1. Never forget that you may be monitored from the time you get out of the vehicle, approach the secretary, until you enter the interview room.
2. Stand and sit erect - never slump. If there's a desk or other surface in front of you, don't place anything except forearms and papers on it. Do not lean onto any surface.
3. Firm handshake.
4. Eye contact. If it's a multi-person interview board, keep eye contact with the person asking you a question. As you give your answer, move your eyes to each person in turn, and end on the person asking the question again.
5. When thinking of an answer to a question you're asked, look up, or at an object in front of you, but don't stare at the floor. Avoid "ummmm's" as much as possible.
6. Use humor at least once or twice during the interview. A good sense of humor relaxes the interviewer, and lets them know you're someone they can work with.
7. Sounds dumb, but double check your zipper is up, and your zipper flap is not creased the wrong way showing your brass. Likewise, make sure your shoes are tied and strings aren't flapping.
8. Floss, use listerine, and chew some gum. Bad breath is always remembered.
9. You know what your nervous habits are (picking fingernails, biting lip, etc). Recognize them and control them...make sure you appear in control of yourself.
10. Remember, interviews aren't about whether you're qualified for the position...your application/resume told them that. Interviews are to decide if you'll "Fit" into the company, and get along with the people.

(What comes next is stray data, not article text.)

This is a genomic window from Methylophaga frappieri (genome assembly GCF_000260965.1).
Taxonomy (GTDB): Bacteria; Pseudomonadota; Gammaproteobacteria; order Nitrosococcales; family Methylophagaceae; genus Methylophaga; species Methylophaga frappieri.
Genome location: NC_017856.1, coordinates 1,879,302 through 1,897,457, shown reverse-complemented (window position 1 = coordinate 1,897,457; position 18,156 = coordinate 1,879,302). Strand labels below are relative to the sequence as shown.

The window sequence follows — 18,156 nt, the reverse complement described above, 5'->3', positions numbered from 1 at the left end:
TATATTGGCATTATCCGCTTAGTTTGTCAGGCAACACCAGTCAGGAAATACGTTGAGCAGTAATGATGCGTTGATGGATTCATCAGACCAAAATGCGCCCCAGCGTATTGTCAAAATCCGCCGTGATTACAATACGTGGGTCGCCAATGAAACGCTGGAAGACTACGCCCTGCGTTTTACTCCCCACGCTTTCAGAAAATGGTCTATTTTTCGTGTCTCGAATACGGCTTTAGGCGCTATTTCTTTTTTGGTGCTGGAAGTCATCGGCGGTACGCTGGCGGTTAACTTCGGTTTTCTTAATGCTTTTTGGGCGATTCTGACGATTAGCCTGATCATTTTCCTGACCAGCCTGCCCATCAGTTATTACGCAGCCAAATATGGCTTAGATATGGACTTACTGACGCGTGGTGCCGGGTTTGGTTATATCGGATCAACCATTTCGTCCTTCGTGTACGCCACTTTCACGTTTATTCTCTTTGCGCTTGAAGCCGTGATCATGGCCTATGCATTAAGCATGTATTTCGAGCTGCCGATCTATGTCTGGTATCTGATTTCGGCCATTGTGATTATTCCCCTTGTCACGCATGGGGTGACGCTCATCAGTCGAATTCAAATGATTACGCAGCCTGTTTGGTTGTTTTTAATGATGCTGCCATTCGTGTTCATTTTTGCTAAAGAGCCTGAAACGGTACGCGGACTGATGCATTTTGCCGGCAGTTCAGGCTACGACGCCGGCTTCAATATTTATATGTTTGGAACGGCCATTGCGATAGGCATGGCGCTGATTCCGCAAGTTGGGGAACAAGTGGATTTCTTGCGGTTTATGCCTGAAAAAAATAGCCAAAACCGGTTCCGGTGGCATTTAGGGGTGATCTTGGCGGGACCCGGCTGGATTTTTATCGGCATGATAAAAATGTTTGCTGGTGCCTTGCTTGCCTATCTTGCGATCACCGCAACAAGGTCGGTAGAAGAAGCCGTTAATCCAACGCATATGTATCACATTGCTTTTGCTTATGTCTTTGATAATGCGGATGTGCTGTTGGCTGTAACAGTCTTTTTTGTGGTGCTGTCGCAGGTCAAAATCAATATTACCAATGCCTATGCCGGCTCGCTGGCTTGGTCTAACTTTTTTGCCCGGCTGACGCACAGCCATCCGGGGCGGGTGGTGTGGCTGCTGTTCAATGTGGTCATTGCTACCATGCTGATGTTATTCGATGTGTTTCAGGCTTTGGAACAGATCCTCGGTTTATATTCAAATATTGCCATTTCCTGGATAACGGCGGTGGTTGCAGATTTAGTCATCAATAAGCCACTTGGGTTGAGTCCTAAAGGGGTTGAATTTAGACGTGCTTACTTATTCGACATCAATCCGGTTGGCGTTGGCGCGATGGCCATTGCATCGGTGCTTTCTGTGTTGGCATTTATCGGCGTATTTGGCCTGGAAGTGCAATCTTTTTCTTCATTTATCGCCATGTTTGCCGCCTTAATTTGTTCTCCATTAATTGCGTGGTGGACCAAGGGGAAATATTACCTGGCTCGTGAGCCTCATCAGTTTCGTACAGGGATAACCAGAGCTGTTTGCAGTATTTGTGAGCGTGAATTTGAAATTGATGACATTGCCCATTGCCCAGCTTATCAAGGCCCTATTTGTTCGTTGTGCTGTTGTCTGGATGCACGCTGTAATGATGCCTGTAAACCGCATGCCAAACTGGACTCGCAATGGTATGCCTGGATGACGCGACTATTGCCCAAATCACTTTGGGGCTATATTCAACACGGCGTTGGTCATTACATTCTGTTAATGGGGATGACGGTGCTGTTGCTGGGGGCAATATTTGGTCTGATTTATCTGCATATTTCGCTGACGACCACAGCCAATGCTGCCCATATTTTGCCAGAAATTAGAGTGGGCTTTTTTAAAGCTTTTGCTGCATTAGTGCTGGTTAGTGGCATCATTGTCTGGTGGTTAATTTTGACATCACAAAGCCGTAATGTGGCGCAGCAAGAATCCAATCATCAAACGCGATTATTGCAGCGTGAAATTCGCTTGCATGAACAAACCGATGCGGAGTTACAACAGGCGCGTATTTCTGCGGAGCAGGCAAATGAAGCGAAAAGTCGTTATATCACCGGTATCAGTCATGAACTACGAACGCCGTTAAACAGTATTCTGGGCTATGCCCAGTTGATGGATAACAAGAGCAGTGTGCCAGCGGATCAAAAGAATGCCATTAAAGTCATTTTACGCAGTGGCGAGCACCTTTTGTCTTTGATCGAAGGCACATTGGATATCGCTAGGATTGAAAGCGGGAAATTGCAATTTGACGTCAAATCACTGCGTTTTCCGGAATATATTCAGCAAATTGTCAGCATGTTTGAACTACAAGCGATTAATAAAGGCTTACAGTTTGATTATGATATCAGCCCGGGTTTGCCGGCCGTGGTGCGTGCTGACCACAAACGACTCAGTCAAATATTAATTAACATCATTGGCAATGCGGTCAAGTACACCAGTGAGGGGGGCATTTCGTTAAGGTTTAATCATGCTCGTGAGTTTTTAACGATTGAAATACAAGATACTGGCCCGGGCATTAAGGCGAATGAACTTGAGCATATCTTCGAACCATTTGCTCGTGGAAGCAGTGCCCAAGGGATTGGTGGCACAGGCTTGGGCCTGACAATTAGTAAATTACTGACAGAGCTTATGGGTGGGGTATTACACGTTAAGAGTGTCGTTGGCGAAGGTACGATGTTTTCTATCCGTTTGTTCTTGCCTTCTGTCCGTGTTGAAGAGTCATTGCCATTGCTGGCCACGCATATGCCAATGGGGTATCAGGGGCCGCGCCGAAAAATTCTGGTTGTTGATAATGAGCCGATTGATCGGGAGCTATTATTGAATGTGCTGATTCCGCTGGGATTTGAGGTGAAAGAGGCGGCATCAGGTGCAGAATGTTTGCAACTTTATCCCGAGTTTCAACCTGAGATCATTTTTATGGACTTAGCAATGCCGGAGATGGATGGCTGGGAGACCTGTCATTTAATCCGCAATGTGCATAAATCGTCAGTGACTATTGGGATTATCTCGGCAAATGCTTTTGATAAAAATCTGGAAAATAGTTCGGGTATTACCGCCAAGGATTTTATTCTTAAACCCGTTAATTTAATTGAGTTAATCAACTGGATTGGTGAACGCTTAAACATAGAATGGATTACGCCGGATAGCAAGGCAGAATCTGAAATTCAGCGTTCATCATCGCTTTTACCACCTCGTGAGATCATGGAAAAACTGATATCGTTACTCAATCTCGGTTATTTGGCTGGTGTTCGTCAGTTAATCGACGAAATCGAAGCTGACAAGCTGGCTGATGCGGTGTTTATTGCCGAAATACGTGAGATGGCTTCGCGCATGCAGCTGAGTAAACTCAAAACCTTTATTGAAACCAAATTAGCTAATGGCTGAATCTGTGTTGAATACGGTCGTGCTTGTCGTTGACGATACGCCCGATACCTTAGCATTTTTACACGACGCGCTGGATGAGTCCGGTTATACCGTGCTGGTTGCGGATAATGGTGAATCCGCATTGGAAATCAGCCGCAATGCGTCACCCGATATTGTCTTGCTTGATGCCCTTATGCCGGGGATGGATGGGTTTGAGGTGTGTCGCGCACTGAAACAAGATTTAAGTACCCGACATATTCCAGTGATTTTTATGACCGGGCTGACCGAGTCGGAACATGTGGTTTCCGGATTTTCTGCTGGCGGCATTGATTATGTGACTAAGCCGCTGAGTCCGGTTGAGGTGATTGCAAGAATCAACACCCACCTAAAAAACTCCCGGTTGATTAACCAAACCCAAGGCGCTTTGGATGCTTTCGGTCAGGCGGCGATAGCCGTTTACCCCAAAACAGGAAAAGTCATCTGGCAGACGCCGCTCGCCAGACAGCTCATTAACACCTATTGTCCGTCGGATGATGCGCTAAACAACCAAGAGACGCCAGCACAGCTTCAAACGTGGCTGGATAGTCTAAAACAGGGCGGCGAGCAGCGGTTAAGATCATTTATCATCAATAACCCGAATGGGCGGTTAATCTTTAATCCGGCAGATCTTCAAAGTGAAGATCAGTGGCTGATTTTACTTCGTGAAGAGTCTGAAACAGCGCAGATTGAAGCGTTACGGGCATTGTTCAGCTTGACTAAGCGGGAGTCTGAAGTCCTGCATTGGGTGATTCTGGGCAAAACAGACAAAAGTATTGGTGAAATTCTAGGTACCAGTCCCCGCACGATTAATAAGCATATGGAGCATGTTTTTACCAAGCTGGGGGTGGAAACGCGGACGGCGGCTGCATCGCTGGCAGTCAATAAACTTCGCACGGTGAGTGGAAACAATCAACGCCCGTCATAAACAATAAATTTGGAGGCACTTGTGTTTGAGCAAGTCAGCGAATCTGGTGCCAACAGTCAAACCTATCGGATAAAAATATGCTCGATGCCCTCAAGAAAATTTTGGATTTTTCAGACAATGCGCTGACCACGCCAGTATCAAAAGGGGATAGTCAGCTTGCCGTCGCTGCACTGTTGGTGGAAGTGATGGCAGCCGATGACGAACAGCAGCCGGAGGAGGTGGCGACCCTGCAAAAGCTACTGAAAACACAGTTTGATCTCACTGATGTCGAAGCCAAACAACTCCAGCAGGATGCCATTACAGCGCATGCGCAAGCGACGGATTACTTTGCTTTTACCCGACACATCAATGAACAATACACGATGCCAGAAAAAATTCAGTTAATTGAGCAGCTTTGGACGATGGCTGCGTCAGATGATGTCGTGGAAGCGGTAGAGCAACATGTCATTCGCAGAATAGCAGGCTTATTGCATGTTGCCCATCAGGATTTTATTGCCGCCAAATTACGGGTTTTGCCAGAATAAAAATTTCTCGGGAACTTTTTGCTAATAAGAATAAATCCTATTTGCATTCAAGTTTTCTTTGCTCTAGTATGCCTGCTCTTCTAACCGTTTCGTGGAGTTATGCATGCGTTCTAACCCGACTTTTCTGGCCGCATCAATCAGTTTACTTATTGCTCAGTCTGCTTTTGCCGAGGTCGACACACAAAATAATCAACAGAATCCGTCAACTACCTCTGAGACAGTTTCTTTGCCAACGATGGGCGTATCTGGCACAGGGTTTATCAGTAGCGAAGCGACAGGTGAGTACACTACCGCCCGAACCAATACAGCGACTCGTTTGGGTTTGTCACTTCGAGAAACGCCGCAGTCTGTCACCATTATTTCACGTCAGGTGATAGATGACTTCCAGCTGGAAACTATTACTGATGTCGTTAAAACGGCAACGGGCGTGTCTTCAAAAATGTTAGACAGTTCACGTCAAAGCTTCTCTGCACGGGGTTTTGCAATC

Good Luck!!!



11. when finding yourself clasping your hands, be sure to hold them in a steeple position, as it shows confidence
12. when you find yourself babbling, turn it around with a quick question like, so what is your perspective on that? or whatever, but he who talks the most usually concedes
13. do not feel inferior! like I said before, you are interviewing them - it is a two way street....they need someone and you need a job....try not to look needy and do not feel they have the upper hand - afterall, they called YOU in, remember?
14. this is negotiation....when they ask you questions you give them answers, but remember not to give away concessions....and always ask them a question in return
15. you can rehearse 90% of a negotiation because most of the questions and counter questions are easy to figure out....prepare for those, this way you can be on your toes for the other 10%
16. go to 1/2 price books and for about $5 you can get a negotiating book (they have many to choose from, and all are pretty good)
Link Posted: 1/31/2006 4:39:09 AM EDT
Alot of good advice here...

Do NOT wear jeans. It's not going to hurt you to put on a shirt and tie. Look like a professional, and people are more likely to treat you as one.

Also, you need to show them that in addition to being technically competent, you are a person that they will want to work with; so be engaging. Try to relax. Reread the posts here. They've covered the rest of my advice.

Good luck!

BTW, don't be discouraged when yo udon't get the job. There are so many hiden variables that go into this. The person who preceded you may have been Bill Gates, or worse, the boss' nephew!